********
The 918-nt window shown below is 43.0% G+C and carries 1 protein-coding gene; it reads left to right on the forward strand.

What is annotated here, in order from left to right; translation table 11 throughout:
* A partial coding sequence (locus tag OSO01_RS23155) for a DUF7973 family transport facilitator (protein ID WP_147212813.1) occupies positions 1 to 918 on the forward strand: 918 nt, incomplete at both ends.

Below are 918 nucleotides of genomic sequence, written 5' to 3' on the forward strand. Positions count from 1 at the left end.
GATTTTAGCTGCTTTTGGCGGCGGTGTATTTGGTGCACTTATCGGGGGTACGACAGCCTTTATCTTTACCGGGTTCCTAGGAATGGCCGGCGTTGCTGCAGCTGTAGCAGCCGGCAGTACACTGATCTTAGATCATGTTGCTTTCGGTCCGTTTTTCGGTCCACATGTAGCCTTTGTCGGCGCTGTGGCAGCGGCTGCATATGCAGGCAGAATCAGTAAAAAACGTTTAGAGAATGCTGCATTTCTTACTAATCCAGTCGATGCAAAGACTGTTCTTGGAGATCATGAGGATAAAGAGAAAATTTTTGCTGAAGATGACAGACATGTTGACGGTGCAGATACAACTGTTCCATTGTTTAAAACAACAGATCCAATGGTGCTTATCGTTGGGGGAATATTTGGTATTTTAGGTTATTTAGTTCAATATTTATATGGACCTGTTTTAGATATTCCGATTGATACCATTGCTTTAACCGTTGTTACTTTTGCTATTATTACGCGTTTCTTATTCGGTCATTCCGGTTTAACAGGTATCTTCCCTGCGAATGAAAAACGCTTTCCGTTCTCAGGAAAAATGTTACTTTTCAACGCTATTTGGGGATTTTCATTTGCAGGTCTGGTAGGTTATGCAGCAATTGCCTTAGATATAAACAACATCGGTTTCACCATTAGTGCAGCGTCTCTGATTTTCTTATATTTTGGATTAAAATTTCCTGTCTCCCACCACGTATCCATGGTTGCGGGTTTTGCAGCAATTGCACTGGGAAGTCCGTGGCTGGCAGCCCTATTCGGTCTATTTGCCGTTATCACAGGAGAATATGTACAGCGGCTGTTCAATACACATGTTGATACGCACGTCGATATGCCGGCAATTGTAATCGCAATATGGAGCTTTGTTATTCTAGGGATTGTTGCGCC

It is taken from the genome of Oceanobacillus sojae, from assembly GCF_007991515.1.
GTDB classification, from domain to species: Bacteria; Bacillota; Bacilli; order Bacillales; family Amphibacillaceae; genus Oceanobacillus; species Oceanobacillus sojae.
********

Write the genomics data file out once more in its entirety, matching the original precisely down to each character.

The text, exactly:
The 918-nt window shown below is 43.0% G+C and carries 1 protein-coding gene; it reads left to right on the forward strand.

What is annotated here, in order from left to right; translation table 11 throughout:
* A partial coding sequence (locus tag OSO01_RS23155) for a DUF7973 family transport facilitator (protein ID WP_147212813.1) occupies positions 1 to 918 on the forward strand: 918 nt, incomplete at both ends.

Below are 918 nucleotides of genomic sequence, written 5' to 3' on the forward strand. Positions count from 1 at the left end.
GATTTTAGCTGCTTTTGGCGGCGGTGTATTTGGTGCACTTATCGGGGGTACGACAGCCTTTATCTTTACCGGGTTCCTAGGAATGGCCGGCGTTGCTGCAGCTGTAGCAGCCGGCAGTACACTGATCTTAGATCATGTTGCTTTCGGTCCGTTTTTCGGTCCACATGTAGCCTTTGTCGGCGCTGTGGCAGCGGCTGCATATGCAGGCAGAATCAGTAAAAAACGTTTAGAGAATGCTGCATTTCTTACTAATCCAGTCGATGCAAAGACTGTTCTTGGAGATCATGAGGATAAAGAGAAAATTTTTGCTGAAGATGACAGACATGTTGACGGTGCAGATACAACTGTTCCATTGTTTAAAACAACAGATCCAATGGTGCTTATCGTTGGGGGAATATTTGGTATTTTAGGTTATTTAGTTCAATATTTATATGGACCTGTTTTAGATATTCCGATTGATACCATTGCTTTAACCGTTGTTACTTTTGCTATTATTACGCGTTTCTTATTCGGTCATTCCGGTTTAACAGGTATCTTCCCTGCGAATGAAAAACGCTTTCCGTTCTCAGGAAAAATGTTACTTTTCAACGCTATTTGGGGATTTTCATTTGCAGGTCTGGTAGGTTATGCAGCAATTGCCTTAGATATAAACAACATCGGTTTCACCATTAGTGCAGCGTCTCTGATTTTCTTATATTTTGGATTAAAATTTCCTGTCTCCCACCACGTATCCATGGTTGCGGGTTTTGCAGCAATTGCACTGGGAAGTCCGTGGCTGGCAGCCCTATTCGGTCTATTTGCCGTTATCACAGGAGAATATGTACAGCGGCTGTTCAATACACATGTTGATACGCACGTCGATATGCCGGCAATTGTAATCGCAATATGGAGCTTTGTTATTCTAGGGATTGTTGCGCC

It is taken from the genome of Oceanobacillus sojae, from assembly GCF_007991515.1.
GTDB classification, from domain to species: Bacteria; Bacillota; Bacilli; order Bacillales; family Amphibacillaceae; genus Oceanobacillus; species Oceanobacillus sojae.